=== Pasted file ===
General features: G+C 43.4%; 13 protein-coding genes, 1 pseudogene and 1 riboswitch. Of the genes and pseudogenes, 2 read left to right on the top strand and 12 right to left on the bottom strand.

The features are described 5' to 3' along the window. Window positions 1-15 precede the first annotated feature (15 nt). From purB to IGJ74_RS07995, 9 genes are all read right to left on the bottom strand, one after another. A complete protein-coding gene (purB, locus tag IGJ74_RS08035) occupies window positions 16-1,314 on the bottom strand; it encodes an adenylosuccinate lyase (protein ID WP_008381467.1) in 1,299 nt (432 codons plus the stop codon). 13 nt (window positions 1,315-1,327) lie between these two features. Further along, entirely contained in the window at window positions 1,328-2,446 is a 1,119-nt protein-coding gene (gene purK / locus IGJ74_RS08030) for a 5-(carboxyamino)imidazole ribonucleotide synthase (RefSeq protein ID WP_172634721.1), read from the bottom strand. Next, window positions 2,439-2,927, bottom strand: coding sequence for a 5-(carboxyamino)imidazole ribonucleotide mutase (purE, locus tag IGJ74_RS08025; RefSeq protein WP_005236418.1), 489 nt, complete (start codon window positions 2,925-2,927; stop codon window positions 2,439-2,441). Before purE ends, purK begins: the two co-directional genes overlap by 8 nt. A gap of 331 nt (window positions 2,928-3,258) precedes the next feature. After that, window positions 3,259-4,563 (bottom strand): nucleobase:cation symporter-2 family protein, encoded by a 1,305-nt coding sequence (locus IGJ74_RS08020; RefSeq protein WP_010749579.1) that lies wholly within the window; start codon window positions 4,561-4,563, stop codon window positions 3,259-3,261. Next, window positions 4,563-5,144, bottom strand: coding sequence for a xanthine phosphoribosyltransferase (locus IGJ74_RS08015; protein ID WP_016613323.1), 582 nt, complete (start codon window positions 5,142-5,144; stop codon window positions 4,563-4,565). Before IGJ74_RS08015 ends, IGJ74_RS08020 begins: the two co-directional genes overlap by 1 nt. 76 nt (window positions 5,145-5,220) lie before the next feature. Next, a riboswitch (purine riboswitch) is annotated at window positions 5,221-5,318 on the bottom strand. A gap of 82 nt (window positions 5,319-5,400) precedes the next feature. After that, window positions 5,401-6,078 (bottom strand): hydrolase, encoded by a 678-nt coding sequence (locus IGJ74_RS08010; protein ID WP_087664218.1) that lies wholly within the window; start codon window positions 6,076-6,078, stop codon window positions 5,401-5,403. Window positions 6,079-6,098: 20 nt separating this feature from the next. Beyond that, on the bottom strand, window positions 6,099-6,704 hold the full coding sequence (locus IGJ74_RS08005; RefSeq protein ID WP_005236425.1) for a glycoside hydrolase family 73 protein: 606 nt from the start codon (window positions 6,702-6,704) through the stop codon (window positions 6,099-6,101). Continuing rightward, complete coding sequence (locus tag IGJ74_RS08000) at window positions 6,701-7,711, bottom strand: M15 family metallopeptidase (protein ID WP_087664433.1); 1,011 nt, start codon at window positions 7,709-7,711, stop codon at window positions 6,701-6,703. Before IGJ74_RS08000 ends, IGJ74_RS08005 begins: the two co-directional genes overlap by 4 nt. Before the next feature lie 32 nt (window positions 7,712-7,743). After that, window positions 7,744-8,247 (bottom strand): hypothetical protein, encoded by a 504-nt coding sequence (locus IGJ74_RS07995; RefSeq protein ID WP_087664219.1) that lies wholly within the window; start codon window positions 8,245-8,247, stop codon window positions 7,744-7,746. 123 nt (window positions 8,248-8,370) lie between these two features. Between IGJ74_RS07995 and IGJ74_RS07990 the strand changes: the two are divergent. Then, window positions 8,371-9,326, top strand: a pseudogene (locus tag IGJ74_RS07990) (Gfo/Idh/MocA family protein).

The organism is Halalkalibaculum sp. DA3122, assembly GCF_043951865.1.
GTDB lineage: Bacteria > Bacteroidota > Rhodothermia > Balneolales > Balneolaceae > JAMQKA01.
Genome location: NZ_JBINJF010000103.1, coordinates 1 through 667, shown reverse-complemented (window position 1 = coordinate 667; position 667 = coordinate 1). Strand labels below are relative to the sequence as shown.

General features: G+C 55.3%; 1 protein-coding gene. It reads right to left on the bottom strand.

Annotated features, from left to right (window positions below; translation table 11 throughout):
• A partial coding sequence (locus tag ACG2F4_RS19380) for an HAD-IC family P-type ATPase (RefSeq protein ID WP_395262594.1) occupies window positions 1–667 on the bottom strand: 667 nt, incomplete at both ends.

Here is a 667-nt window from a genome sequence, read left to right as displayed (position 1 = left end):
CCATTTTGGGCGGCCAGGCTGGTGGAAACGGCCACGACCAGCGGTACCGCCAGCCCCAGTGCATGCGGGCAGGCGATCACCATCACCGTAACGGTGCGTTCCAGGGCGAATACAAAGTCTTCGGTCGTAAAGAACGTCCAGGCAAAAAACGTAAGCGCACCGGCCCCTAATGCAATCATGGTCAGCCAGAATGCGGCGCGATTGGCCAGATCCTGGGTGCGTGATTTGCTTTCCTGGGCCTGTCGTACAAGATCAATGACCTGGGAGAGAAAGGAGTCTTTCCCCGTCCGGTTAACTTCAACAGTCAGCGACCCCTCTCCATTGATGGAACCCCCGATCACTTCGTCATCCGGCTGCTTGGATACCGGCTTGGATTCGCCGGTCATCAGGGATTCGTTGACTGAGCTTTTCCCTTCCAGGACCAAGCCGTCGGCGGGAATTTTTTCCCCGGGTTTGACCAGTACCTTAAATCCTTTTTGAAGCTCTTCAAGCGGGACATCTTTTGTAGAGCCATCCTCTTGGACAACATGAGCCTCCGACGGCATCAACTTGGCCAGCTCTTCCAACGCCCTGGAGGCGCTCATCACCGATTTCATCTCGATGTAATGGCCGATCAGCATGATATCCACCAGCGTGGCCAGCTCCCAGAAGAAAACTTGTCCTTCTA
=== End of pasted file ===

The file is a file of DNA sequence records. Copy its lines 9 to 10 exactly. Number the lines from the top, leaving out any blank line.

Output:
Here is a 667-nt window from a genome sequence, read left to right as displayed (position 1 = left end):
CCATTTTGGGCGGCCAGGCTGGTGGAAACGGCCACGACCAGCGGTACCGCCAGCCCCAGTGCATGCGGGCAGGCGATCACCATCACCGTAACGGTGCGTTCCAGGGCGAATACAAAGTCTTCGGTCGTAAAGAACGTCCAGGCAAAAAACGTAAGCGCACCGGCCCCTAATGCAATCATGGTCAGCCAGAATGCGGCGCGATTGGCCAGATCCTGGGTGCGTGATTTGCTTTCCTGGGCCTGTCGTACAAGATCAATGACCTGGGAGAGAAAGGAGTCTTTCCCCGTCCGGTTAACTTCAACAGTCAGCGACCCCTCTCCATTGATGGAACCCCCGATCACTTCGTCATCCGGCTGCTTGGATACCGGCTTGGATTCGCCGGTCATCAGGGATTCGTTGACTGAGCTTTTCCCTTCCAGGACCAAGCCGTCGGCGGGAATTTTTTCCCCGGGTTTGACCAGTACCTTAAATCCTTTTTGAAGCTCTTCAAGCGGGACATCTTTTGTAGAGCCATCCTCTTGGACAACATGAGCCTCCGACGGCATCAACTTGGCCAGCTCTTCCAACGCCCTGGAGGCGCTCATCACCGATTTCATCTCGATGTAATGGCCGATCAGCATGATATCCACCAGCGTGGCCAGCTCCCAGAAGAAAACTTGTCCTTCTA